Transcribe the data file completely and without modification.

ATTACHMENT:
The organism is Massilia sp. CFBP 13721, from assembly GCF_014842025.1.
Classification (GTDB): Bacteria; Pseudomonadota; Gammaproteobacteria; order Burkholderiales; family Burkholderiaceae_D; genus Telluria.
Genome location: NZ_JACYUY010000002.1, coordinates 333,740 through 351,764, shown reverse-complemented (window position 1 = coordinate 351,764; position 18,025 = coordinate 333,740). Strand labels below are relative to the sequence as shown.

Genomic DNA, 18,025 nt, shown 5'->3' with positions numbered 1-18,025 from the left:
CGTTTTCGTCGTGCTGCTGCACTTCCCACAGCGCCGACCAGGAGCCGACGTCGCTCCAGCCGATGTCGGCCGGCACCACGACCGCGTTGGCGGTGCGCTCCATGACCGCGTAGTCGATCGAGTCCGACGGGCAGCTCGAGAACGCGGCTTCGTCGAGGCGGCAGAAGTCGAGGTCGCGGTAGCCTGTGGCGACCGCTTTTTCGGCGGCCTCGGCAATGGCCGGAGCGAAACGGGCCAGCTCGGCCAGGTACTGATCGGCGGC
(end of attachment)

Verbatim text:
The organism is Massilia sp. CFBP 13721, from assembly GCF_014842025.1.
Classification (GTDB): Bacteria; Pseudomonadota; Gammaproteobacteria; order Burkholderiales; family Burkholderiaceae_D; genus Telluria.
Genome location: NZ_JACYUY010000002.1, coordinates 333,740 through 351,764, shown reverse-complemented (window position 1 = coordinate 351,764; position 18,025 = coordinate 333,740). Strand labels below are relative to the sequence as shown.

Genomic DNA, 18,025 nt, shown 5'->3' with positions numbered 1-18,025 from the left:
CGTTTTCGTCGTGCTGCTGCACTTCCCACAGCGCCGACCAGGAGCCGACGTCGCTCCAGCCGATGTCGGCCGGCACCACGACCGCGTTGGCGGTGCGCTCCATGACCGCGTAGTCGATCGAGTCCGACGGGCAGCTCGAGAACGCGGCTTCGTCGAGGCGGCAGAAGTCGAGGTCGCGGTAGCCTGTGGCGACCGCTTTTTCGGCGGCCTCGGCAATGGCCGGAGCGAAACGGGCCAGCTCGGCCAGGTACTGATCGGCGGC